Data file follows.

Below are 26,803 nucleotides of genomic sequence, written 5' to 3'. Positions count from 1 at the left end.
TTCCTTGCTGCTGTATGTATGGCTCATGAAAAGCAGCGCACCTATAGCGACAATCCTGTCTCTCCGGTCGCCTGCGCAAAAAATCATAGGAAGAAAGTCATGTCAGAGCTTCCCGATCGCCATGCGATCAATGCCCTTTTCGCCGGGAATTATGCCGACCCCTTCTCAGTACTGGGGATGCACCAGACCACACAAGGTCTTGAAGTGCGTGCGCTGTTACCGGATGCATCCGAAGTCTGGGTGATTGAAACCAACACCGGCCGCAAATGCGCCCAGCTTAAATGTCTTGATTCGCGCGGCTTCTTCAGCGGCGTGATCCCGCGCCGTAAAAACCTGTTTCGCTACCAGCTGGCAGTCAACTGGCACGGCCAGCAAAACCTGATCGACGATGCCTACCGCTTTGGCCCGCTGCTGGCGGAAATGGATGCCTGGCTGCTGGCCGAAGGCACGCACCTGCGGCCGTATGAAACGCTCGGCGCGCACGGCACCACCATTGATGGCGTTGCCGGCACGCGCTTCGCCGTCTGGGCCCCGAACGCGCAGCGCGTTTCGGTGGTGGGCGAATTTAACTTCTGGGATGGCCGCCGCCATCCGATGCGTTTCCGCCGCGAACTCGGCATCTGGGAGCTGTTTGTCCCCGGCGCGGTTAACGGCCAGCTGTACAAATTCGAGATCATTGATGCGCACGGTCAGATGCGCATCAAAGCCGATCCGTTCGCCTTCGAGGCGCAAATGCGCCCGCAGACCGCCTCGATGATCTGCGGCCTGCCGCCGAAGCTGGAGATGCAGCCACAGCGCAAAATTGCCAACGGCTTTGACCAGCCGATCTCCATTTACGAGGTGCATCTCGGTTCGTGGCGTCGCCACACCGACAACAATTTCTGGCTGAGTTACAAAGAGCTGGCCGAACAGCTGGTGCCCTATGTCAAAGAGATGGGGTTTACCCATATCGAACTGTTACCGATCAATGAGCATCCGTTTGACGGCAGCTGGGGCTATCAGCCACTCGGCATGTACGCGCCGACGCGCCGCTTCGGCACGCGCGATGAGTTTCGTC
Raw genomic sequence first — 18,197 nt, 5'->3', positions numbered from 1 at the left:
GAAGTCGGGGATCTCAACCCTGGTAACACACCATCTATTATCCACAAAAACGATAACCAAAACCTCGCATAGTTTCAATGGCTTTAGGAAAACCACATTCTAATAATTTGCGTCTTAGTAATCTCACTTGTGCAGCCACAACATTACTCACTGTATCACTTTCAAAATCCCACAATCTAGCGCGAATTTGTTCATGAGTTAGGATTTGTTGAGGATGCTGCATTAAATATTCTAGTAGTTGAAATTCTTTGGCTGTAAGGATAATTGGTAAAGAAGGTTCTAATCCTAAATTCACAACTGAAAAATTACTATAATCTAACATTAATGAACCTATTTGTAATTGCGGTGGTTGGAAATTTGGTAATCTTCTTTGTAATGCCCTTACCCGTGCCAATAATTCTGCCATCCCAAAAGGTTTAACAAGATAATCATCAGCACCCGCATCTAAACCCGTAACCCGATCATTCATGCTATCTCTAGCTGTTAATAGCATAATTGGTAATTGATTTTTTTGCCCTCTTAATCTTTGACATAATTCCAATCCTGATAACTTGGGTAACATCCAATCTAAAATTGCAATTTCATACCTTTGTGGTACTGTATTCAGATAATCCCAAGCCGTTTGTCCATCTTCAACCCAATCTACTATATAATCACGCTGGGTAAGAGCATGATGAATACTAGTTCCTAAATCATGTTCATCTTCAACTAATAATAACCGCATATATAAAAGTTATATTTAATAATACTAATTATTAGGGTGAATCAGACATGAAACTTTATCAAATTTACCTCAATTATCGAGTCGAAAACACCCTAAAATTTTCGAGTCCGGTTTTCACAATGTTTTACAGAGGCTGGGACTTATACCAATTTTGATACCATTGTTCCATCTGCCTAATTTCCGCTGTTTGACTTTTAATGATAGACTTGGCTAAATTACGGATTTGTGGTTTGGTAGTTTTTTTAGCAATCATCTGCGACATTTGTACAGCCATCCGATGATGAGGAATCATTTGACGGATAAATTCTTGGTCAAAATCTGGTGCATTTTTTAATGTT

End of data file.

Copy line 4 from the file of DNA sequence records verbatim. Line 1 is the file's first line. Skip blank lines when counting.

GAAGTCGGGGATCTCAACCCTGGTAACACACCATCTATTATCCACAAAAACGATAACCAAAACCTCGCATAGTTTCAATGGCTTTAGGAAAACCACATTCTAATAATTTGCGTCTTAGTAATCTCACTTGTGCAGCCACAACATTACTCACTGTATCACTTTCAAAATCCCACAATCTAGCGCGAATTTGTTCATGAGTTAGGATTTGTTGAGGATGCTGCATTAAATATTCTAGTAGTTGAAATTCTTTGGCTGTAAGGATAATTGGTAAAGAAGGTTCTAATCCTAAATTCACAACTGAAAAATTACTATAATCTAACATTAATGAACCTATTTGTAATTGCGGTGGTTGGAAATTTGGTAATCTTCTTTGTAATGCCCTTACCCGTGCCAATAATTCTGCCATCCCAAAAGGTTTAACAAGATAATCATCAGCACCCGCATCTAAACCCGTAACCCGATCATTCATGCTATCTCTAGCTGTTAATAGCATAATTGGTAATTGATTTTTTTGCCCTCTTAATCTTTGACATAATTCCAATCCTGATAACTTGGGTAACATCCAATCTAAAATTGCAATTTCATACCTTTGTGGTACTGTATTCAGATAATCCCAAGCCGTTTGTCCATCTTCAACCCAATCTACTATATAATCACGCTGGGTAAGAGCATGATGAATACTAGTTCCTAAATCATGTTCATCTTCAACTAATAATAACCGCATATATAAAAGTTATATTTAATAATACTAATTATTAGGGTGAATCAGACATGAAACTTTATCAAATTTACCTCAATTATCGAGTCGAAAACACCCTAAAATTTTCGAGTCCGGTTTTCACAATGTTTTACAGAGGCTGGGACTTATACCAATTTTGATACCATTGTTCCATCTGCCTAATTTCCGCTGTTTGACTTTTAATGATAGACTTGGCTAAATTACGGATTTGTGGTTTGGTAGTTTTTTTAGCAATCATCTGCGACATTTGTACAGCCATCCGATGATGAGGAATCATTTGACGGATAAATTCTTGGTCAAAATCTGGTGCATTTTTTAATGTT